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Publication numberUS5803564 A
Publication typeGrant
Application numberUS 08/785,893
Publication dateSep 8, 1998
Filing dateJan 21, 1997
Priority dateJan 21, 1997
Fee statusLapsed
Publication number08785893, 785893, US 5803564 A, US 5803564A, US-A-5803564, US5803564 A, US5803564A
InventorsMichael R. Bruinsma, Jeffrey P. Bruinsma, Jonathan E. Forward
Original AssigneeBruinsma; Michael R., Bruinsma; Jeffrey P., Forward; Jonathan E.
Export CitationBiBTeX, EndNote, RefMan
External Links: USPTO, USPTO Assignment, Espacenet
Method and apparatus for viewing depth images
US 5803564 A
Abstract
An apparatus and method are disclosed for viewing depth images having different depth image scenes being projected at different viewer orientations. A frame is rotatably mounted to a stand for rotation about an axis, wherein the frame includes at least one viewing port. An interior of the frame is back lit to illuminate the viewing port. The frame includes a retainer for securing a depth image to the frame. The frame is rotated about the axis by a drive assembly to present at least one cycle of information from the depth image to a stationary viewer.
Images(5)
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Claims(13)
What is claimed is:
1. An apparatus for displaying an image substrate to a stationary position, comprising:
(a) an image substrate including at least two images;
(b) a rotatable frame defining an interior and an exterior, the frame including a viewing port between the interior and the exterior;
(c) a retainer connected to the frame to retain the depth image adjacent to the viewing port;
(d) a light projector for projecting light in the interior of the frame to pass through the viewing port to the exterior of the frame; and
(e) a motor for rotating the frame about an axis to move the image substrate through a sufficient change of orientation with respect to the stationary position to present the two images to the stationary position.
2. The apparatus of claim 1, further comprising:
(a) a lens in the viewing port to create a substantially uniform light intensity throughout the viewing port.
3. The apparatus of claim 1, further comprising:
(a) a housing sized to substantially enclose the frame and the retainer, the housing having a window across which the viewing port passes upon rotation of the frame about the axis.
4. The apparatus of claim 3, wherein the frame includes a plurality of viewing ports.
5. The apparatus of claim 4, wherein the window is sized to encircle a plurality of viewing ports.
6. The apparatus of claim 1, wherein the light projector includes one of an incandescent bulb, a halogen bulb, a fluorescent bulb and a fiber optic in the interior of the frame.
7. The apparatus of claim 1, wherein the frame includes a vent for permitting a flow of ambient air between the interior and the exterior of the frame.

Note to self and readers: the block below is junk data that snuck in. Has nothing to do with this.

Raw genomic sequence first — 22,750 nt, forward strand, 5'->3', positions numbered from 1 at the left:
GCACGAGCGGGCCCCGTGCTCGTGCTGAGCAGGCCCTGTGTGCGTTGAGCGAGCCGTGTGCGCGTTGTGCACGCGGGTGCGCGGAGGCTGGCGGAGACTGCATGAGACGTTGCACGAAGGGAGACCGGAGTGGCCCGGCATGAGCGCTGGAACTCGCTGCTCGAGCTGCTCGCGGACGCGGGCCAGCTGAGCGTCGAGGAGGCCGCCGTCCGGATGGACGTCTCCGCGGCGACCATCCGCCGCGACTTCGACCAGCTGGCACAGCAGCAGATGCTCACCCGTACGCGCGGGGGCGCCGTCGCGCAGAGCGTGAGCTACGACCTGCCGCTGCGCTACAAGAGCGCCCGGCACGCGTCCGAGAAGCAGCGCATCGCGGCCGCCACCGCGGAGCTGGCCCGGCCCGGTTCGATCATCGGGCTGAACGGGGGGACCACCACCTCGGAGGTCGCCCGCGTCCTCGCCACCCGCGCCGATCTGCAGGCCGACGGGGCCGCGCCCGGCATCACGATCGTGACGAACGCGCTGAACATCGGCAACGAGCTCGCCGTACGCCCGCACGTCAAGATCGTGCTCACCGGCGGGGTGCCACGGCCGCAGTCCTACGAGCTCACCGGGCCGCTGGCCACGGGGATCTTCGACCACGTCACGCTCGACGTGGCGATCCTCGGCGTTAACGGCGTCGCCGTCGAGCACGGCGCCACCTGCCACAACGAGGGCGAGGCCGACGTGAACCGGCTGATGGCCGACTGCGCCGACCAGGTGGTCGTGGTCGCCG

8. An apparatus for displaying an image substrate to a stationary position, comprising:
(a) a light projector;
(b) a belt movable relative to the light projector, the belt having an aperture therein for permitting light to pass through the aperture;
(c) a retainer for retaining the image substrate relative to the belt and dispose a portion of the image substrate to occlude the aperture; and
(d) a drive mechanism operably connected to the belt for moving the belt relative to the light projector.
9. An apparatus for displaying an image substrate to a stationary position, comprising:
(a) a rotatable frame defining an interior and an exterior, the frame including a viewing port between the interior and the exterior;
(b) a retainer connected to the frame to retain the image substrate adjacent to the viewing port;
(c) a light projector for projecting light in the interior of the frame to pass through the viewing port to the exterior of the frame; and
(d) a drive for rotating the frame about an axis to move the image substrate through a sufficient change of orientation with respect to the stationary position to present the image substrate to the stationary position.
10. A method of displaying an image substrate to a stationary viewer, the image substrate having a cycle of information reproducible by changing the relative viewing angle between the image substrate and the stationary viewer, comprising:
(a) securing an image substrate to a frame such that a portion of the image substrate overlies a portion of a viewing port;
(c) rotating the frame about an axis; and
(d) sizing the frame so that upon rotation of the image substrate about the axis at least one cycle of information is presented to the stationary viewer during a single rotation about the axis.
11. A display apparatus, comprising:
(a) a rotatable frame including an illuminatable viewing port;
(b) a retainer to retain an image adjacent to the viewing port;
(c) a light projector for illuminating the viewing port; and
(d) a drive mechanism for rotating the frame about an axis to move the image through a sufficient change of orientation with respect to the viewer to present the image to the viewer.
12. The apparatus of claim 11, wherein the drive mechanism includes a motor for actuating the drive mechanism.
13. The apparatus of claim 11, wherein the light projector includes one of an incandescent bulb, a halogen bulb, a fluorescent bulb and a fiber optic.
Description
FIELD OF THE INVENTION

The present invention is directed to a method and apparatus for viewing depth images that have changing display information and, more particularly to viewing depth images in which display information, distinct from the normal depth/look around display information, appears and disappears as the perspective of the viewer changes.

BACKGROUND OF THE INVENTION